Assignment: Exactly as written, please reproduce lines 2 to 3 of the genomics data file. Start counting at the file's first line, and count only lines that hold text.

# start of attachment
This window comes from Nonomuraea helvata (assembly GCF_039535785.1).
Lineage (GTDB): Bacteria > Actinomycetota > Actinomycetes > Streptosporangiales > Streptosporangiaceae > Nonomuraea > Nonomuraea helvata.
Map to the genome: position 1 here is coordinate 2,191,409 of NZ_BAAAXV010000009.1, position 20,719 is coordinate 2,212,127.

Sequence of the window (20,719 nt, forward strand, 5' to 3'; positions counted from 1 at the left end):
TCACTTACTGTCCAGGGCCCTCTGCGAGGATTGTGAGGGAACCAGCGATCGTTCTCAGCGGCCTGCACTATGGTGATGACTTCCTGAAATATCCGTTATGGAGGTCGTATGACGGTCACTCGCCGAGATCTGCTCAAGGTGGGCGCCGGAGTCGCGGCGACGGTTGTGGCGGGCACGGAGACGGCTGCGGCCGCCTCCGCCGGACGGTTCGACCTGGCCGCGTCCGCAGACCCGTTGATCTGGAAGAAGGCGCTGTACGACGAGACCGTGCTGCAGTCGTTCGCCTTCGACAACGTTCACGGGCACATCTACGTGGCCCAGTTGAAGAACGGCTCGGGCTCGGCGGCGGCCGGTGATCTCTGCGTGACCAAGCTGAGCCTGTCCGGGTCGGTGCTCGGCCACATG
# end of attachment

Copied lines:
Lineage (GTDB): Bacteria > Actinomycetota > Actinomycetes > Streptosporangiales > Streptosporangiaceae > Nonomuraea > Nonomuraea helvata.
Map to the genome: position 1 here is coordinate 2,191,409 of NZ_BAAAXV010000009.1, position 20,719 is coordinate 2,212,127.